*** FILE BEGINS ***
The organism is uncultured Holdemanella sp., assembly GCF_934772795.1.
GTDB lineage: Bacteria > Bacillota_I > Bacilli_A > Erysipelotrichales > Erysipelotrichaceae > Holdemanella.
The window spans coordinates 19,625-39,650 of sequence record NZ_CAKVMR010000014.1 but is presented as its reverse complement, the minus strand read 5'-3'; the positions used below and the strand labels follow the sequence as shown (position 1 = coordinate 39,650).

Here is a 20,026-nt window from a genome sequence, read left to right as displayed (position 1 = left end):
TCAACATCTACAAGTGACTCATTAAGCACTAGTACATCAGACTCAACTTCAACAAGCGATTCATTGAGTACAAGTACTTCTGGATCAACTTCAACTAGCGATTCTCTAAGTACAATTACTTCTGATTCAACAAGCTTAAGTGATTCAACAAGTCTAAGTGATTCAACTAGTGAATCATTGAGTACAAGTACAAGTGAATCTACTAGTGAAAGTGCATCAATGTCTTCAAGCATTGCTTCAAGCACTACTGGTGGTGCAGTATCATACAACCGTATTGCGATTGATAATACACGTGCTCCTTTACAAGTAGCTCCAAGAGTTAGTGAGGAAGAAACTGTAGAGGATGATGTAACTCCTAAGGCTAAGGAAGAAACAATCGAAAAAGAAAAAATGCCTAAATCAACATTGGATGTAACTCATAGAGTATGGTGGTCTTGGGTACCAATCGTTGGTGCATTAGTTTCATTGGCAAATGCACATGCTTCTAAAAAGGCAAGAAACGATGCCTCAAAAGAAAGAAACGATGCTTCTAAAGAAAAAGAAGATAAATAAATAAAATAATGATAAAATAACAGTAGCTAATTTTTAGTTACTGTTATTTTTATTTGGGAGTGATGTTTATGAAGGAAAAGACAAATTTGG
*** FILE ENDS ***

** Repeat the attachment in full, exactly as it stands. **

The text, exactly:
The organism is uncultured Holdemanella sp., assembly GCF_934772795.1.
GTDB lineage: Bacteria > Bacillota_I > Bacilli_A > Erysipelotrichales > Erysipelotrichaceae > Holdemanella.
The window spans coordinates 19,625-39,650 of sequence record NZ_CAKVMR010000014.1 but is presented as its reverse complement, the minus strand read 5'-3'; the positions used below and the strand labels follow the sequence as shown (position 1 = coordinate 39,650).

Here is a 20,026-nt window from a genome sequence, read left to right as displayed (position 1 = left end):
TCAACATCTACAAGTGACTCATTAAGCACTAGTACATCAGACTCAACTTCAACAAGCGATTCATTGAGTACAAGTACTTCTGGATCAACTTCAACTAGCGATTCTCTAAGTACAATTACTTCTGATTCAACAAGCTTAAGTGATTCAACAAGTCTAAGTGATTCAACTAGTGAATCATTGAGTACAAGTACAAGTGAATCTACTAGTGAAAGTGCATCAATGTCTTCAAGCATTGCTTCAAGCACTACTGGTGGTGCAGTATCATACAACCGTATTGCGATTGATAATACACGTGCTCCTTTACAAGTAGCTCCAAGAGTTAGTGAGGAAGAAACTGTAGAGGATGATGTAACTCCTAAGGCTAAGGAAGAAACAATCGAAAAAGAAAAAATGCCTAAATCAACATTGGATGTAACTCATAGAGTATGGTGGTCTTGGGTACCAATCGTTGGTGCATTAGTTTCATTGGCAAATGCACATGCTTCTAAAAAGGCAAGAAACGATGCCTCAAAAGAAAGAAACGATGCTTCTAAAGAAAAAGAAGATAAATAAATAAAATAATGATAAAATAACAGTAGCTAATTTTTAGTTACTGTTATTTTTATTTGGGAGTGATGTTTATGAAGGAAAAGACAAATTTGG